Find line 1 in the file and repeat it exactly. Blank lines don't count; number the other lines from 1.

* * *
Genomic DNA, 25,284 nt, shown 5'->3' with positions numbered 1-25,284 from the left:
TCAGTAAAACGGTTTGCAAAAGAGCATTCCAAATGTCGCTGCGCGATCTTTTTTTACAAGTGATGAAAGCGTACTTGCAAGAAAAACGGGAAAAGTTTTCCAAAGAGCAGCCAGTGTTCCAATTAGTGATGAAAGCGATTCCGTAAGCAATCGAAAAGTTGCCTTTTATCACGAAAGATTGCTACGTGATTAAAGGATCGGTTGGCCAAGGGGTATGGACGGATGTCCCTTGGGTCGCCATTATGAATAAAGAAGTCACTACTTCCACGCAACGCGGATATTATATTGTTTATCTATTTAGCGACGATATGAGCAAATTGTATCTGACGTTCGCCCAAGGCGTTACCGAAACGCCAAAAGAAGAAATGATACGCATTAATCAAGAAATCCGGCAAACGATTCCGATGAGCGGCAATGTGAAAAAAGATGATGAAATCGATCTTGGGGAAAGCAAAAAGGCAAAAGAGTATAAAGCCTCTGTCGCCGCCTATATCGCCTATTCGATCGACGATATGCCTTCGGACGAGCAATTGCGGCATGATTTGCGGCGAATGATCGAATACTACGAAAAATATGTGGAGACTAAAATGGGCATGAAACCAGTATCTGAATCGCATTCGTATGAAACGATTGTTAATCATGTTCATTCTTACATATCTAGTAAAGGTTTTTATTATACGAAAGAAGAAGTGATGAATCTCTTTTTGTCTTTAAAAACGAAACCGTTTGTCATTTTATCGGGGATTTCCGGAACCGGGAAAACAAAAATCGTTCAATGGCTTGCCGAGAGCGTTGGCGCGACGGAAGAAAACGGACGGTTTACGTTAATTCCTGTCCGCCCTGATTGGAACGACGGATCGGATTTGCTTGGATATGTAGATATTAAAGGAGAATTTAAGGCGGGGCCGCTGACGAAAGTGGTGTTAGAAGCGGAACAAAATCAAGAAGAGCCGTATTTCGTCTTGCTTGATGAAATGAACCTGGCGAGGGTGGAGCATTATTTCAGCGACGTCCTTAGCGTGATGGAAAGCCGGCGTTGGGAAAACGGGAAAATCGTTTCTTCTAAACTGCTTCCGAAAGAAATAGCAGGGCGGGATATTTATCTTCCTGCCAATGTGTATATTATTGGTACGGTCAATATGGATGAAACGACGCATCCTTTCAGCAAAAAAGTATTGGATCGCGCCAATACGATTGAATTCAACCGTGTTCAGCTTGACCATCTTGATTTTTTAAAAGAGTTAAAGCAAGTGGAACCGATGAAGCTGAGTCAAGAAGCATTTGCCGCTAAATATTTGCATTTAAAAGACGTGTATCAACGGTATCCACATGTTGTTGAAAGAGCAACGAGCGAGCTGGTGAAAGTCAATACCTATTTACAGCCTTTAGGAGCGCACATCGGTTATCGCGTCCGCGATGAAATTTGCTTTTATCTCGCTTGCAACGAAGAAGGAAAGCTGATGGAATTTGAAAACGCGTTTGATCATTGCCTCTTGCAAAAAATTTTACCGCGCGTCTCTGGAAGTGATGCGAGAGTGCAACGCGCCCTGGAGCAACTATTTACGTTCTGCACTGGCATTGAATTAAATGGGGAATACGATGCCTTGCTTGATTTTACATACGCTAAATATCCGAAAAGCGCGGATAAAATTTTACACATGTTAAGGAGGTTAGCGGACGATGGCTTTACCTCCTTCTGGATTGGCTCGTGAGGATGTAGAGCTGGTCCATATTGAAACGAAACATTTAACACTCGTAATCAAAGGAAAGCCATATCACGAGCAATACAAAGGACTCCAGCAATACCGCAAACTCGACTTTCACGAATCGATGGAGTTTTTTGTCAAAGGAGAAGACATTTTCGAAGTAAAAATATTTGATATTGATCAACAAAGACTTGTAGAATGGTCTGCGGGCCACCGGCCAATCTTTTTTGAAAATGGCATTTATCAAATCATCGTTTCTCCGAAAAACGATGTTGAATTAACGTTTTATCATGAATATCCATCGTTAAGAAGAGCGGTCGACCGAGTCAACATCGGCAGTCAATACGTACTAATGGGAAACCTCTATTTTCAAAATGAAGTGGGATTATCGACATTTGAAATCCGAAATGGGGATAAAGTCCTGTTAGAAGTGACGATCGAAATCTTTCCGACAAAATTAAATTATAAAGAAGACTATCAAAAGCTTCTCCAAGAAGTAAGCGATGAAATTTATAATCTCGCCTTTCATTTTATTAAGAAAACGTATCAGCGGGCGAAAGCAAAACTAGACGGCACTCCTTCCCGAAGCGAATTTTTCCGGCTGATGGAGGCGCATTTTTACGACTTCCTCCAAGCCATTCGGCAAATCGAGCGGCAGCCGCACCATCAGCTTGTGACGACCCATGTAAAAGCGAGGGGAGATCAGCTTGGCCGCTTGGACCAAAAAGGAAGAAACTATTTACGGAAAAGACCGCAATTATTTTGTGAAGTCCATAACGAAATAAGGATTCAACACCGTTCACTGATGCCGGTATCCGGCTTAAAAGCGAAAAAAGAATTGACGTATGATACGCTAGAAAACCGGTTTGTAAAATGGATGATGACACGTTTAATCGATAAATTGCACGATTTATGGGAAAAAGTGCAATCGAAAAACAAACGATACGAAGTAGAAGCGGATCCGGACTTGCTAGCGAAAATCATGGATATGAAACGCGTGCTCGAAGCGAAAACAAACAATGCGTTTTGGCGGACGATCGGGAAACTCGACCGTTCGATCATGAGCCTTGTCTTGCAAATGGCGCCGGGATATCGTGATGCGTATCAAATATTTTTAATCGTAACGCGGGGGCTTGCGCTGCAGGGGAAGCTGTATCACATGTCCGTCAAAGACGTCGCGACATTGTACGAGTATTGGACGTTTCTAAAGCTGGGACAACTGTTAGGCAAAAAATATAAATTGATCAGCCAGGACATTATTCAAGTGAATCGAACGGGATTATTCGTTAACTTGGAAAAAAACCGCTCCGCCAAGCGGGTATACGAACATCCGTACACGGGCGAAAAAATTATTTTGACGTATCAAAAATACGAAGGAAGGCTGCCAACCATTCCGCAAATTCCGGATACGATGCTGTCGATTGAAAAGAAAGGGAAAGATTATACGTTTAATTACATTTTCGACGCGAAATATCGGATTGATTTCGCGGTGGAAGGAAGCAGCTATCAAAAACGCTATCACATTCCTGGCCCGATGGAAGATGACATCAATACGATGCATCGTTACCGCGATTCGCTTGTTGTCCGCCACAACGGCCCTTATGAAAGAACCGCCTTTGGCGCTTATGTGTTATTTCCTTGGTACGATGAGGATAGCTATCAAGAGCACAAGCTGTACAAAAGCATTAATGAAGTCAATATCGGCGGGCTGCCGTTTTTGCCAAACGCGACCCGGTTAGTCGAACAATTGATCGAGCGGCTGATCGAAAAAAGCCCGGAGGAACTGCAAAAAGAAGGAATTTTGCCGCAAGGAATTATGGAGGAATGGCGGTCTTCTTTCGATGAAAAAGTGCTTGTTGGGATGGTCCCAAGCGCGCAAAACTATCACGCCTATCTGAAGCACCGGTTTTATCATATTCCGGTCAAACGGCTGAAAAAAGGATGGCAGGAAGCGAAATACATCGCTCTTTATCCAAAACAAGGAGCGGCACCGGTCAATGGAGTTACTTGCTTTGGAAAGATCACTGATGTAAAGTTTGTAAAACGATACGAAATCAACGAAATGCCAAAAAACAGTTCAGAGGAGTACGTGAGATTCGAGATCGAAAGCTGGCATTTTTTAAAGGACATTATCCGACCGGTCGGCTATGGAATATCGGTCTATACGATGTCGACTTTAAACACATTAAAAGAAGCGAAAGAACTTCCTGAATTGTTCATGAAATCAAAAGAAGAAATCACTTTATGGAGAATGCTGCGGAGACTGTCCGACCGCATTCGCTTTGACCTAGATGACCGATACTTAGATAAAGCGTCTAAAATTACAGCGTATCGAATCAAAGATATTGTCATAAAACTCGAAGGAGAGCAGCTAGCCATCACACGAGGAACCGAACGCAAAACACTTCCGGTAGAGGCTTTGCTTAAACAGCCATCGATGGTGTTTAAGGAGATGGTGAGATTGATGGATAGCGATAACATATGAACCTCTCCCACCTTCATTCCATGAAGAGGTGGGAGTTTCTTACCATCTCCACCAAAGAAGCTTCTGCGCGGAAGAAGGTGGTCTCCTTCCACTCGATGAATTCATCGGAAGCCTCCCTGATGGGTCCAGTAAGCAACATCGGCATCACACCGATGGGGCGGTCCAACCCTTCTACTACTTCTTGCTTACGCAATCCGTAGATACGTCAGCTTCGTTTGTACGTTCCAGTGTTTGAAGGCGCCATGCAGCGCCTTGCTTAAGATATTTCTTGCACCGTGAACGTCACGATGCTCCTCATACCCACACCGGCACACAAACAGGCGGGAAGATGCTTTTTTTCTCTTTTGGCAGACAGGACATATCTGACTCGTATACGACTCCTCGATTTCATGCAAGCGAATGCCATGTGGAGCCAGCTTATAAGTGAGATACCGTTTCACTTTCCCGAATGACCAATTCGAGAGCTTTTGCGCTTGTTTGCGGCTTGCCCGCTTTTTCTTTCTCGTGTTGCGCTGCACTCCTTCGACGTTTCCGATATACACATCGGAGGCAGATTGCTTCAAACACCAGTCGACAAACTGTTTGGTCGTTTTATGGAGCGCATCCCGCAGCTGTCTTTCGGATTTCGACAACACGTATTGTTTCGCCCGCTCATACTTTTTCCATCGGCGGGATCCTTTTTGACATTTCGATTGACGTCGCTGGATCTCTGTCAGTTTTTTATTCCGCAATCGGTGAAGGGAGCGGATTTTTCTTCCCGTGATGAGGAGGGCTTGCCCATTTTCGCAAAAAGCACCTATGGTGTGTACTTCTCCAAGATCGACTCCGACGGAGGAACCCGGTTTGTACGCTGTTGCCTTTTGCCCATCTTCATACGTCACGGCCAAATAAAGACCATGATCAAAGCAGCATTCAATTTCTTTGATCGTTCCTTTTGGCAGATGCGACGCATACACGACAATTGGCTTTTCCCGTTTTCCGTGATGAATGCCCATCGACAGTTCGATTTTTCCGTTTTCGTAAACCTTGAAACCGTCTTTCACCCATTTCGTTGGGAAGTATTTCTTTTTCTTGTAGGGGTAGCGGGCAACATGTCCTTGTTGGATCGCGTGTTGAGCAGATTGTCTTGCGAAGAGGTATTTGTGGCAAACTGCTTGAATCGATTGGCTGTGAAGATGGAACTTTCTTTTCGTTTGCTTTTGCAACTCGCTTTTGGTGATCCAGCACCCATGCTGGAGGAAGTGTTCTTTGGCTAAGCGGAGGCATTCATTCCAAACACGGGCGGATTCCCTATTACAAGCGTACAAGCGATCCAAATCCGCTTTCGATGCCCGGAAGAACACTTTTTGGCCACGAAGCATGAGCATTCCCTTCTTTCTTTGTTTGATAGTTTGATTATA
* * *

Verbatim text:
Genomic DNA, 25,284 nt, shown 5'->3' with positions numbered 1-25,284 from the left: